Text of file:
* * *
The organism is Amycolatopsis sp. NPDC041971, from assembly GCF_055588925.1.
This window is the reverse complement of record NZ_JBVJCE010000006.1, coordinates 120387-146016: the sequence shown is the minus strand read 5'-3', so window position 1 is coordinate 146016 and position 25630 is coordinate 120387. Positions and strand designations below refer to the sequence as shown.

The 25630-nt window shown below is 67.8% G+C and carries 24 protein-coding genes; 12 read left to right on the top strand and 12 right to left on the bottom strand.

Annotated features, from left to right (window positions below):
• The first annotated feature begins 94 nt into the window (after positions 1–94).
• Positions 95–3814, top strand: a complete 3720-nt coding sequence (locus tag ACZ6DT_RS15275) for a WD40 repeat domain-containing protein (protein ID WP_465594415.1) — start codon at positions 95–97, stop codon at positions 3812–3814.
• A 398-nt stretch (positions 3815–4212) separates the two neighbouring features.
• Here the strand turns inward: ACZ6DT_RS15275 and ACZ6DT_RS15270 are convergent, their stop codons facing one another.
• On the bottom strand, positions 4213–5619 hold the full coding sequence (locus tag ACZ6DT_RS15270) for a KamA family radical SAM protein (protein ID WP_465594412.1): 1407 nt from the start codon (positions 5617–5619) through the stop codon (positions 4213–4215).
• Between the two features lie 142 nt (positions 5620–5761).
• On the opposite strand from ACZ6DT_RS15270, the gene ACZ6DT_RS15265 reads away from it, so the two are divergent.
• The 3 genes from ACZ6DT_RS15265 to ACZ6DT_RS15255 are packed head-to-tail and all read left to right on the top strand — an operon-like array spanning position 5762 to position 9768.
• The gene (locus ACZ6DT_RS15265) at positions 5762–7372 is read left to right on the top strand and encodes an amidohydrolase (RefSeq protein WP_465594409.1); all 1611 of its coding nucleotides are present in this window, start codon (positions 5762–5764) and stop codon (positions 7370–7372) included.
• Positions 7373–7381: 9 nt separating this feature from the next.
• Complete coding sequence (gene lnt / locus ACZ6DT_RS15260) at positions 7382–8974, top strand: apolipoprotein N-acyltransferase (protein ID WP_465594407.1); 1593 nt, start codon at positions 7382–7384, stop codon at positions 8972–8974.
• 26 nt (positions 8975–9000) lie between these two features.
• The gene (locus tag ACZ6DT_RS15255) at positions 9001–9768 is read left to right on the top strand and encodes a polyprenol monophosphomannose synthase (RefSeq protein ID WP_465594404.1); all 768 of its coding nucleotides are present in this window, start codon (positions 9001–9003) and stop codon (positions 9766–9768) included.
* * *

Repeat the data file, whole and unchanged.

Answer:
The organism is Amycolatopsis sp. NPDC041971, from assembly GCF_055588925.1.
This window is the reverse complement of record NZ_JBVJCE010000006.1, coordinates 120387-146016: the sequence shown is the minus strand read 5'-3', so window position 1 is coordinate 146016 and position 25630 is coordinate 120387. Positions and strand designations below refer to the sequence as shown.

The 25630-nt window shown below is 67.8% G+C and carries 24 protein-coding genes; 12 read left to right on the top strand and 12 right to left on the bottom strand.

Annotated features, from left to right (window positions below):
• The first annotated feature begins 94 nt into the window (after positions 1–94).
• Positions 95–3814, top strand: a complete 3720-nt coding sequence (locus tag ACZ6DT_RS15275) for a WD40 repeat domain-containing protein (protein ID WP_465594415.1) — start codon at positions 95–97, stop codon at positions 3812–3814.
• A 398-nt stretch (positions 3815–4212) separates the two neighbouring features.
• Here the strand turns inward: ACZ6DT_RS15275 and ACZ6DT_RS15270 are convergent, their stop codons facing one another.
• On the bottom strand, positions 4213–5619 hold the full coding sequence (locus tag ACZ6DT_RS15270) for a KamA family radical SAM protein (protein ID WP_465594412.1): 1407 nt from the start codon (positions 5617–5619) through the stop codon (positions 4213–4215).
• Between the two features lie 142 nt (positions 5620–5761).
• On the opposite strand from ACZ6DT_RS15270, the gene ACZ6DT_RS15265 reads away from it, so the two are divergent.
• The 3 genes from ACZ6DT_RS15265 to ACZ6DT_RS15255 are packed head-to-tail and all read left to right on the top strand — an operon-like array spanning position 5762 to position 9768.
• The gene (locus ACZ6DT_RS15265) at positions 5762–7372 is read left to right on the top strand and encodes an amidohydrolase (RefSeq protein WP_465594409.1); all 1611 of its coding nucleotides are present in this window, start codon (positions 5762–5764) and stop codon (positions 7370–7372) included.
• Positions 7373–7381: 9 nt separating this feature from the next.
• Complete coding sequence (gene lnt / locus ACZ6DT_RS15260) at positions 7382–8974, top strand: apolipoprotein N-acyltransferase (protein ID WP_465594407.1); 1593 nt, start codon at positions 7382–7384, stop codon at positions 8972–8974.
• 26 nt (positions 8975–9000) lie between these two features.
• The gene (locus tag ACZ6DT_RS15255) at positions 9001–9768 is read left to right on the top strand and encodes a polyprenol monophosphomannose synthase (RefSeq protein ID WP_465594404.1); all 768 of its coding nucleotides are present in this window, start codon (positions 9001–9003) and stop codon (positions 9766–9768) included.